Oh boy, that start to Pittsburgh’s 2023-24 campaign was brutal. To those who missed it, don’t beat yourselves up, as the Steelers were completely out of their element in the 30-7 home loss to the San Francisco 49ers.
Now, whenever a loss leaves fans as distraught as this one has left Steeler Nation, their first thought almost always revolves around what the loss means going forward—I practiced this rule on Sunday when my mind got tripped up on exactly that during the humiliation.
Simply put, I found myself running back through Pittsburgh’s schedule to look at upcoming games that could hopefully serve as opportunities for the Steelers to claw back from the depths of mediocrity. Upon doing so, I actually managed to find comfort in their very next opponents: The Cleveland Browns.
Anyone who remembers how last season ended for the Browns should know why I let out a sigh of relief at the sight of them. They finished last place in the AFC North standings as what was visibly the weakest of the division’s four teams.
Not only that, but they also fell to Pittsburgh in Week 17 to cap off its late tear of wins, showing that the Steelers had what it took to beat them in what was just replaced as their freshest regular-season display.
Historically inferior (obviously), recently inferior, currently inferior, and the Steelers get to host them? Nothing could go wrong with a combination like that, right? Right—unless one of those factors isn’t true.
While Pittsburgh laid an egg in their opener, Cleveland essentially did the exact opposite. Instead of falling to an NFC contender by 23, the Browns decimated an AFC contender, the Cincinnati Bengals, by 21 (24-3).
With that said, what about Cleveland implies that it is “currently inferior” to Pittsburgh in even the slightest capacity? Well, maybe it’s the fact that a convincing Browns win over Cincy is nothing we haven’t seen before.
Cleveland beating Cincinnati isn’t as stunning as some might think
To those who either don’t know or forgot, the Browns are no strangers to putting the Bengals in their place. In the past three seasons alone, Cleveland has a 5-1 record against them, with one of those wins being decided by 19 and another by 25.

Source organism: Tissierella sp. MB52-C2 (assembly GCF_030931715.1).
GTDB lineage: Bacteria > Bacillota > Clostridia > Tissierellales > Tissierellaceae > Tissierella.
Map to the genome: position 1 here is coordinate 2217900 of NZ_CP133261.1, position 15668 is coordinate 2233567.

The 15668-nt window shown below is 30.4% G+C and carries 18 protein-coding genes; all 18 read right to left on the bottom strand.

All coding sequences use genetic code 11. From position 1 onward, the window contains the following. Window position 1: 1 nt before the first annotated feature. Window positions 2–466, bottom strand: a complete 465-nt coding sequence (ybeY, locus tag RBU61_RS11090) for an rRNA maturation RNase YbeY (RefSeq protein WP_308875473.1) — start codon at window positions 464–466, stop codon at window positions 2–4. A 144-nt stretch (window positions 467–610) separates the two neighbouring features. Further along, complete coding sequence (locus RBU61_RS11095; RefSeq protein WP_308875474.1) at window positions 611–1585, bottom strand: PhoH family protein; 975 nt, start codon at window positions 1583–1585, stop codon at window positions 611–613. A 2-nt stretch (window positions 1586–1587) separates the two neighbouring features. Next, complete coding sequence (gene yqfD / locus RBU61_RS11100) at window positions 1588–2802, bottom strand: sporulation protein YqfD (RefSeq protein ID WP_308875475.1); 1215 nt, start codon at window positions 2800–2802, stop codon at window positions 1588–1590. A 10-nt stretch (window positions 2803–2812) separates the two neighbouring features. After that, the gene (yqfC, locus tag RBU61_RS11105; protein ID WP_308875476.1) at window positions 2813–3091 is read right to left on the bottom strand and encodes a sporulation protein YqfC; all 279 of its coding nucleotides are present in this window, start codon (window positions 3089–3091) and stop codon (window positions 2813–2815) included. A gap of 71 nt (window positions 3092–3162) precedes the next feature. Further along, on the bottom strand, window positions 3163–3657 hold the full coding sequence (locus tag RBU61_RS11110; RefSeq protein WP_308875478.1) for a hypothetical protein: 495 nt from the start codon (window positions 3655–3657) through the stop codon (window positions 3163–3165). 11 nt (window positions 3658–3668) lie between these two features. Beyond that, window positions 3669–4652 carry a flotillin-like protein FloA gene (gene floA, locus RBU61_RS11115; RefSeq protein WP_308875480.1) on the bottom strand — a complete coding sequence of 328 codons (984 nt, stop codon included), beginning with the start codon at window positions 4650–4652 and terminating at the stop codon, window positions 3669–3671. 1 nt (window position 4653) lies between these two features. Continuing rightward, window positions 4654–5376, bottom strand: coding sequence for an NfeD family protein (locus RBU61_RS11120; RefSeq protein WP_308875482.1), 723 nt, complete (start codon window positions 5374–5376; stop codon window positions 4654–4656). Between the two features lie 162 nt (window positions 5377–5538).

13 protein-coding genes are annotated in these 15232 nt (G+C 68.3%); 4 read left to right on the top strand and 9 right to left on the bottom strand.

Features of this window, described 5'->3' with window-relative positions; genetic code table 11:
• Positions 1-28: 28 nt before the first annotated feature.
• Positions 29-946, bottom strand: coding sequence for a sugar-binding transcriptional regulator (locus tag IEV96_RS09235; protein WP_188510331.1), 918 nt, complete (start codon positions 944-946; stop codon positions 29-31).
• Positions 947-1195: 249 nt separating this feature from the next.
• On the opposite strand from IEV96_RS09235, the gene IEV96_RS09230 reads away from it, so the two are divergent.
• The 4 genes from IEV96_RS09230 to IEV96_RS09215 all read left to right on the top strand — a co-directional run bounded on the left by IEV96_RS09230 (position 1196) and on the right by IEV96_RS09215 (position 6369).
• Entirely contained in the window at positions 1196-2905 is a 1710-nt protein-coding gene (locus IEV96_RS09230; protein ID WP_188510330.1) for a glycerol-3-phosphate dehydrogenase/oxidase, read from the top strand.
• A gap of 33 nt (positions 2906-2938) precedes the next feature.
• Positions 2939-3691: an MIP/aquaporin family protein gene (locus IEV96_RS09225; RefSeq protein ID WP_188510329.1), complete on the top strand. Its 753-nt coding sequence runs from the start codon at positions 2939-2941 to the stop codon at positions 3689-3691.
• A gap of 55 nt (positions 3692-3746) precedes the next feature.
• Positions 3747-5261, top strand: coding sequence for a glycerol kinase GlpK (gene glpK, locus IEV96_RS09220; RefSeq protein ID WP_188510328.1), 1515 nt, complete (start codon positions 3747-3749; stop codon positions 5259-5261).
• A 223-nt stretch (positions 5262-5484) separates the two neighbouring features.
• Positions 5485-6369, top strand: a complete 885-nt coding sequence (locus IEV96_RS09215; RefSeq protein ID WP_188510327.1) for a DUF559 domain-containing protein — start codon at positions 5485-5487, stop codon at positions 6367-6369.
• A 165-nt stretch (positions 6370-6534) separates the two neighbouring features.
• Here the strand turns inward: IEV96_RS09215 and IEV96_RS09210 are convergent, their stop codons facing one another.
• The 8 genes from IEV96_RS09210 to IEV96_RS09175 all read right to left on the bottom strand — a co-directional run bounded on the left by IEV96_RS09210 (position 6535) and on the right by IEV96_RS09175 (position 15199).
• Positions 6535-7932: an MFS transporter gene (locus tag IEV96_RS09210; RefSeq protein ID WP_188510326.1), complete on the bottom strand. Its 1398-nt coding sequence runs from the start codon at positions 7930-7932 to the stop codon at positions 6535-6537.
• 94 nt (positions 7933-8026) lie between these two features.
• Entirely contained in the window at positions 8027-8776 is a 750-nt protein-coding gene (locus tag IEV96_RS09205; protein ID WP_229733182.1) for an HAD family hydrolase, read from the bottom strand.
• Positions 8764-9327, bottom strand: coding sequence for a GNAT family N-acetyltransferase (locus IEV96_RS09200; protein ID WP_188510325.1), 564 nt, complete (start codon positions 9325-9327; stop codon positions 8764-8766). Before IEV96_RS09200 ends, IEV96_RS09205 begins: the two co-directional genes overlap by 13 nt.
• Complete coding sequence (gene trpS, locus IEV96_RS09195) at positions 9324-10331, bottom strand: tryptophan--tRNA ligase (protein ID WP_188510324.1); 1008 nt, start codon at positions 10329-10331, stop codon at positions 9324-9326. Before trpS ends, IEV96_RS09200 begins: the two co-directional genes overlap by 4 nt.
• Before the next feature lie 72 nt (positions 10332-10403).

Now for the kicker: The 19-point victory was obtained last year (when the Browns were, as previously established, last in the AFC North), and the 25-point one was obtained the year prior (when Cincy went to—and almost won—Super Bowl LVI).
The takeaway from these little tales is that Cleveland doesn’t have to be good—nor does Cincinnati have to be bad—for installments of the Ohioan rivalry to go the former’s way. So, why should we expect this most recent result to mean anything more than the others?
Once we refuse to do so and remove that concern from the equation, we’re left with the other three factors we listed, all of which we know to be true: Cleveland being historically inferior, recently inferior, and having to go on the road. Not too bad of circumstances for a Steelers team that couldn’t even come within striking distance of its opening opponents.
I’ll admit that me simply stating “Pittsburgh can beat Cleveland” falls heavily on wishful thinking, but one cannot dispute how comfortable the scenario looks for Steelers fans (relatively speaking).
If the Steelers prevail, yinzers can confidently say their guys got a much-needed rivalry win and hope they can find a rhythm with it. If they lose, the chances that we’re staring down a long season will skyrocket. But look at it this way, at least the game feels slightly more important than the all-too-familiar battle for basic bragging rights.